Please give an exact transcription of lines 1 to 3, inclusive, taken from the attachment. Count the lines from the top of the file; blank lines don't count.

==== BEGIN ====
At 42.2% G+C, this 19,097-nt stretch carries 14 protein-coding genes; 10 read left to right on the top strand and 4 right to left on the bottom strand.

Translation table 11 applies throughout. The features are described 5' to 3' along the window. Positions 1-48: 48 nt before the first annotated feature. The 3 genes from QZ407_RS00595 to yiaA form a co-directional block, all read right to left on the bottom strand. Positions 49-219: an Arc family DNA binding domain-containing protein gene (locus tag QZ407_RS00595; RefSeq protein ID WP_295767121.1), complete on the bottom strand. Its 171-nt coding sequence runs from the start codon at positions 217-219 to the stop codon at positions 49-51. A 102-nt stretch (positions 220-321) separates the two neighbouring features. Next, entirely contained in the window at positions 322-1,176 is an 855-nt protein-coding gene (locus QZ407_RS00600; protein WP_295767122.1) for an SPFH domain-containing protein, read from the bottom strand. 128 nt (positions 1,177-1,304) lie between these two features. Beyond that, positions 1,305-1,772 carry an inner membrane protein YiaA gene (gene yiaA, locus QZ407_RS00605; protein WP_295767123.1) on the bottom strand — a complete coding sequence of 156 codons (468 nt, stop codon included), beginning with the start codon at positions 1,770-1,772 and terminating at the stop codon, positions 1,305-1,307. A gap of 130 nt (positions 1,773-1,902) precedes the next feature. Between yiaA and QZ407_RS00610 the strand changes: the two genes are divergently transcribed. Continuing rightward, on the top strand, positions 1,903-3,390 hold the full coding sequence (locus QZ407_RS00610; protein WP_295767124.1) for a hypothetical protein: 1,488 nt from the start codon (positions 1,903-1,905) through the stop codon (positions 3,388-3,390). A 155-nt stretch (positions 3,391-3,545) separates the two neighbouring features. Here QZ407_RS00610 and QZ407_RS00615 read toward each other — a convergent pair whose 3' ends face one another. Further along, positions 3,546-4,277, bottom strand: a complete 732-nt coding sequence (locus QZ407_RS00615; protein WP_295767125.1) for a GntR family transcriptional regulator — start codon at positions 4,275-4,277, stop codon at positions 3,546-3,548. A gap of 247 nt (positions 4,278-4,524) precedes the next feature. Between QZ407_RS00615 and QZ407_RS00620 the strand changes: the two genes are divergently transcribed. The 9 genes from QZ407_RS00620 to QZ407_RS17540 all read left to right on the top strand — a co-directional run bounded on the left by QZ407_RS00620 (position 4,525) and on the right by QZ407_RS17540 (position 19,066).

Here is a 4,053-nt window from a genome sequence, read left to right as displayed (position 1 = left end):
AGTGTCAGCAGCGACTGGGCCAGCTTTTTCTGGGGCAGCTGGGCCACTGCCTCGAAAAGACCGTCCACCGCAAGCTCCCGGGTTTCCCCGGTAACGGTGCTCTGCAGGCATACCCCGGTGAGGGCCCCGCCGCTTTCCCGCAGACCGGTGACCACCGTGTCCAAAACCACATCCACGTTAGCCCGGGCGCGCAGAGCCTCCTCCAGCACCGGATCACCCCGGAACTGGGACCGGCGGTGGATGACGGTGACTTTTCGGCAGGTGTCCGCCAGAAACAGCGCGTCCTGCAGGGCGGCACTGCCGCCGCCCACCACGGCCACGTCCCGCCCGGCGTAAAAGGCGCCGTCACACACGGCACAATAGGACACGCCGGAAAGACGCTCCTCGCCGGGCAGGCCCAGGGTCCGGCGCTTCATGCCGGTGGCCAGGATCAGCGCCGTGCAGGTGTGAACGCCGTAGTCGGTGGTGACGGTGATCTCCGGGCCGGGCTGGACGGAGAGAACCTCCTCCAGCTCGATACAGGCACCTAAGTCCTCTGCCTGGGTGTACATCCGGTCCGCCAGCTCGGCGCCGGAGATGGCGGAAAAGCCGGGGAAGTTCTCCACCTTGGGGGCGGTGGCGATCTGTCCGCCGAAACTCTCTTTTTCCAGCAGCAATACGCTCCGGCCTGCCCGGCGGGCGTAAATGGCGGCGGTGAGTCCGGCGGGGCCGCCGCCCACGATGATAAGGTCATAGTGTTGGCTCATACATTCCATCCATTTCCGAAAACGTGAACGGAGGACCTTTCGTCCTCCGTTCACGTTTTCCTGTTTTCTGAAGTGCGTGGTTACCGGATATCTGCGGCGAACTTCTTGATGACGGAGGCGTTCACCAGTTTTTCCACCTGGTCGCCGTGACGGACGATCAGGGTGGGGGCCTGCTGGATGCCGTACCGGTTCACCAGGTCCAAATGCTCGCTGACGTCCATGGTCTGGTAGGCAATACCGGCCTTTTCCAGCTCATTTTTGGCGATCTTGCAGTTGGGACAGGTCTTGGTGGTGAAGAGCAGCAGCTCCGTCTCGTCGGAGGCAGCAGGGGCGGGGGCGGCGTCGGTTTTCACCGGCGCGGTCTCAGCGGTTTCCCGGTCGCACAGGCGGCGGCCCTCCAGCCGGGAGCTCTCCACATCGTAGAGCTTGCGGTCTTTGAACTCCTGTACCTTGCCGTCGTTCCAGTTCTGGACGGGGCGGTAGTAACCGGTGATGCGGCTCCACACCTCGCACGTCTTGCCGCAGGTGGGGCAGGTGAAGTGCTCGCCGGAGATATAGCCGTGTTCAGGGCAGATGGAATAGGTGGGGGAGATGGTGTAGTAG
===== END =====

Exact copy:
At 42.2% G+C, this 19,097-nt stretch carries 14 protein-coding genes; 10 read left to right on the top strand and 4 right to left on the bottom strand.

Translation table 11 applies throughout. The features are described 5' to 3' along the window. Positions 1-48: 48 nt before the first annotated feature. The 3 genes from QZ407_RS00595 to yiaA form a co-directional block, all read right to left on the bottom strand. Positions 49-219: an Arc family DNA binding domain-containing protein gene (locus tag QZ407_RS00595; RefSeq protein ID WP_295767121.1), complete on the bottom strand. Its 171-nt coding sequence runs from the start codon at positions 217-219 to the stop codon at positions 49-51. A 102-nt stretch (positions 220-321) separates the two neighbouring features. Next, entirely contained in the window at positions 322-1,176 is an 855-nt protein-coding gene (locus QZ407_RS00600; protein WP_295767122.1) for an SPFH domain-containing protein, read from the bottom strand. 128 nt (positions 1,177-1,304) lie between these two features. Beyond that, positions 1,305-1,772 carry an inner membrane protein YiaA gene (gene yiaA, locus QZ407_RS00605; protein WP_295767123.1) on the bottom strand — a complete coding sequence of 156 codons (468 nt, stop codon included), beginning with the start codon at positions 1,770-1,772 and terminating at the stop codon, positions 1,305-1,307. A gap of 130 nt (positions 1,773-1,902) precedes the next feature. Between yiaA and QZ407_RS00610 the strand changes: the two genes are divergently transcribed. Continuing rightward, on the top strand, positions 1,903-3,390 hold the full coding sequence (locus QZ407_RS00610; protein WP_295767124.1) for a hypothetical protein: 1,488 nt from the start codon (positions 1,903-1,905) through the stop codon (positions 3,388-3,390). A 155-nt stretch (positions 3,391-3,545) separates the two neighbouring features. Here QZ407_RS00610 and QZ407_RS00615 read toward each other — a convergent pair whose 3' ends face one another. Further along, positions 3,546-4,277, bottom strand: a complete 732-nt coding sequence (locus QZ407_RS00615; protein WP_295767125.1) for a GntR family transcriptional regulator — start codon at positions 4,275-4,277, stop codon at positions 3,546-3,548. A gap of 247 nt (positions 4,278-4,524) precedes the next feature. Between QZ407_RS00615 and QZ407_RS00620 the strand changes: the two genes are divergently transcribed. The 9 genes from QZ407_RS00620 to QZ407_RS17540 all read left to right on the top strand — a co-directional run bounded on the left by QZ407_RS00620 (position 4,525) and on the right by QZ407_RS17540 (position 19,066).

Here is a 4,053-nt window from a genome sequence, read left to right as displayed (position 1 = left end):